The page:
Surfing San Juan del Sur

San Juan del Sur was our first stop in Nicaragua, my 47th country! This was surf country and time to test out what I’d learned in Rio the month before.
 
Looking back at Playa Maderas from the crest of the wave

 
After a short taxi ride to Tanque, we left La Fortuna behind and hopped on a chicken bus to the border town of Peñas Blancas. The usual shouts of “cambio, cambio, cambio!” greeted us, as men clutching thick wads of cash offered fairly awful exchange rates as we left their country.

 

45 minutes after leaving the border, we pulled in to the largely one storey town of San Juan del Sur. Wooden fronted shops, bright coloured buildings and bare footed surfers were everywhere. We had a wander around, found a brilliant little guesthouse in a local family’s house and had an early night.

 

We’d heard that Playa Maderas was the beach to surf around here, with huge waves rolling in. Not ideal for a beginner like me but reliable sources claimed that Maderas would be perfect for newbies that day so I grabbed a board and hopped on the shuttle. The reliable source turned out to be anything but reliable.
 
NB: this is not me.

 
“Those waves look massive!” was my reaction as we pulled on to the beach. My initial excitement very quickly transformed in to a realisation that I was supposed to be surfing those monsters. Way out in the distance, far better surfers than me carved down the face of the left handers, making it look easy. Locals carefully stepped to the end of their longboards, hovering for a few seconds before retreating back to the safety of the middle of their boards.

 

I paddled out in to the…CRASH. Before I knew it I’d been crushed by the first wave to come towards me. Ok, regroup, back on the board…SMASH. A second wave broke, lifting my board up and throwing me backwards towards the shore. Right, I’m getting out this time I thought to myself. Paddling harder now, I watch the wave approach me and flip the board over, clinging on underneath it for dear life just as my Brazilian instructor had taught me. The wave cruised over me. I was alive, back on, paddle. CRASH. Tumbling down under the water I feel like I’ve just met my match on an episode of Total Wipeout.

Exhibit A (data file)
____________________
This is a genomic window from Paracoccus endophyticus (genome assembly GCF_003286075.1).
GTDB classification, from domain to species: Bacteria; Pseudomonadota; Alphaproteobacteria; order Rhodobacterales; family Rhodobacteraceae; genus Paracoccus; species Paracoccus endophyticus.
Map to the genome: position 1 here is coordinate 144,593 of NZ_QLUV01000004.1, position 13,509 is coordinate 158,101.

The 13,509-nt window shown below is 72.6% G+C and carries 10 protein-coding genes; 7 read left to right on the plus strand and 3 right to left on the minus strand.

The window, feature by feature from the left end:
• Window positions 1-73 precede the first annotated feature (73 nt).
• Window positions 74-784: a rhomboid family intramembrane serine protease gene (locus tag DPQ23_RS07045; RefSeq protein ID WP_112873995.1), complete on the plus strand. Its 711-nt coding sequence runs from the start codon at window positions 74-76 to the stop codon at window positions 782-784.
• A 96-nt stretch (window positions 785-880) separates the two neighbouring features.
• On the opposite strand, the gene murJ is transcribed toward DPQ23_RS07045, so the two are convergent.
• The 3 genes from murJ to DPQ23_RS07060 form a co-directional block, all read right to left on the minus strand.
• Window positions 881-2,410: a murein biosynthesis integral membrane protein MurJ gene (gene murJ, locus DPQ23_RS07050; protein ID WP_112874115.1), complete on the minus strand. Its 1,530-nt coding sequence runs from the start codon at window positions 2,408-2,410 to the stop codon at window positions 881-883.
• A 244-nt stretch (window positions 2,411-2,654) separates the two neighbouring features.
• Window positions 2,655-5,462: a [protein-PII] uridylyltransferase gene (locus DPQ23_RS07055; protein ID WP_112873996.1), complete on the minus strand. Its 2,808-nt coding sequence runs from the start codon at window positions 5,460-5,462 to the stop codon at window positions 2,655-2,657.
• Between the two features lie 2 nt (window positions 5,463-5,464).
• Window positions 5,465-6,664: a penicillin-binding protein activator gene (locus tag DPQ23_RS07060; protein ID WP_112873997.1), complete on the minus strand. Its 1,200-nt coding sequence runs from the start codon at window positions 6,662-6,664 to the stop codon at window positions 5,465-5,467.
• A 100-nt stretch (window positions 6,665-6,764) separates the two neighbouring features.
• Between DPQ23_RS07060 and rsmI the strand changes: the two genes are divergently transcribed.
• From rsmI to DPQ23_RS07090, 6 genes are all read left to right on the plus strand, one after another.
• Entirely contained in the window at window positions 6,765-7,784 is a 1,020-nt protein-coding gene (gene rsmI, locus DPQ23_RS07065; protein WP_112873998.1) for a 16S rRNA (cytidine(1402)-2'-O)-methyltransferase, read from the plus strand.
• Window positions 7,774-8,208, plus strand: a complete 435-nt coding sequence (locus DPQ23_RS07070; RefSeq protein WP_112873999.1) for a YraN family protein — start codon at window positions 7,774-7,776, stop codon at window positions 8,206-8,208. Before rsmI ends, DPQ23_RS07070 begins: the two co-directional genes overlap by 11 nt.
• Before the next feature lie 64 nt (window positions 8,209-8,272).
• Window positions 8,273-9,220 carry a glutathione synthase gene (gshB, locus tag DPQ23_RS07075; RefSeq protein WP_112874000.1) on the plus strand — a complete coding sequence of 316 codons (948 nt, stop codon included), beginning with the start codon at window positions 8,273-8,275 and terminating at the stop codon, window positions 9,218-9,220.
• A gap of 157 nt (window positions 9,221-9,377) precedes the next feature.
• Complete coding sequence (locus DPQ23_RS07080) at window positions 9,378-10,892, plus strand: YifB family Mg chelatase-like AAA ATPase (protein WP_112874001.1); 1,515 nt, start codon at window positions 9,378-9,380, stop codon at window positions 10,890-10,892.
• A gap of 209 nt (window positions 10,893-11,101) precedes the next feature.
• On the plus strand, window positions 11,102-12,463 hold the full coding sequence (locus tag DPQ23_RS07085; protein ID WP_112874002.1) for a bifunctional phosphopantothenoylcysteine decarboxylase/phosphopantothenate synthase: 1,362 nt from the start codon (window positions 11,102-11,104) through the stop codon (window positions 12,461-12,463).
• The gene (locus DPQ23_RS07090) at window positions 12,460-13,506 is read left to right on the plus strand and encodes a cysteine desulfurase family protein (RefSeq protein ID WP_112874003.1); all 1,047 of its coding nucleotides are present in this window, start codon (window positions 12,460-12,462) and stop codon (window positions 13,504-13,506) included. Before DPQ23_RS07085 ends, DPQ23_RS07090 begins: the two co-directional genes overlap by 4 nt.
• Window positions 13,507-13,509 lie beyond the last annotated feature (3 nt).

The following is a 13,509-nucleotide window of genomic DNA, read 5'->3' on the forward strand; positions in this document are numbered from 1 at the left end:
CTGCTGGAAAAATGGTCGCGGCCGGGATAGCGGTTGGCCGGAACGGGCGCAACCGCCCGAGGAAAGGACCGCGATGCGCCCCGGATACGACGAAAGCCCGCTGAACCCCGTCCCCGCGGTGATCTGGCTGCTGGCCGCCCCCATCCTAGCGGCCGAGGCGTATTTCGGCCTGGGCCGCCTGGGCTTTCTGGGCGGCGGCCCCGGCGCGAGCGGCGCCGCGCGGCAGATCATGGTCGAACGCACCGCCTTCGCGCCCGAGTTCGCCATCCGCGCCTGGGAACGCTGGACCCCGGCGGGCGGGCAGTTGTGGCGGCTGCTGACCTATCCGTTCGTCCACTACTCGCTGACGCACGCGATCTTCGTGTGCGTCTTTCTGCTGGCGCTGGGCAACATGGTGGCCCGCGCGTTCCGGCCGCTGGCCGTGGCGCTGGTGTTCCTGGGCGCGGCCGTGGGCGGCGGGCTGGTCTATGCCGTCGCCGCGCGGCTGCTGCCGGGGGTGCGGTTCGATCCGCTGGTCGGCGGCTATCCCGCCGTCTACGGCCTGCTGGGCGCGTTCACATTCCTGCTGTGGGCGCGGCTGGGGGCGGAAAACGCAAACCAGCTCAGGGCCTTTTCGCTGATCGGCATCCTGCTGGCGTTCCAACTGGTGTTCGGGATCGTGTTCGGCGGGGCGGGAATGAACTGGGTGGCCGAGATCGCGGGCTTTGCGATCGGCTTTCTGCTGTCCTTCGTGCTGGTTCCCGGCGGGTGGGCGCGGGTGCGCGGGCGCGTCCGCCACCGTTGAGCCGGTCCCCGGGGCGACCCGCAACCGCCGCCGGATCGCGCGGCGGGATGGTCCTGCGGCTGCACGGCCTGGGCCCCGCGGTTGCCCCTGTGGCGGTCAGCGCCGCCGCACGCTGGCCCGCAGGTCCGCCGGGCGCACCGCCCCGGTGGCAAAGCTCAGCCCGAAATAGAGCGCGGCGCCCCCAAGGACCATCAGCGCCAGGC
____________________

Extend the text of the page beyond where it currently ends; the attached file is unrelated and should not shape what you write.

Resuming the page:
This surfing lark is harder than it looks! That day I did manage to get up on a couple of waves as they crumbled close to shore, but will need to come back with a lot more skill and experience if I’m to conquer the beasts further out! I ended the day with a throbbing arm, my tricep strained and hurting from numerous wipeouts.
 
Beginner beach: Remanso

 
Two days later we headed to Remanso, the beginners beach where the waves were much smaller. Unfortunately my arm hadn’t recovered, but it was still a great spot to watch the locals try out their new tricks. The guy that had driven us to the beach span around 360 degrees on one his first waves, jumped on his mate’s board and surfed another together, before doing a full headstand on his board as he cruised in to shore!

 

By night, there are a couple of rooftop bars back in San Juan del Sur, perfect for reflecting on a day in the Nicaraguan sun. I enjoyed a beer with the main thought on my mind being that I really really want to get good at surfing!

 

Have you been surfing? Did you fare better than me?!

 

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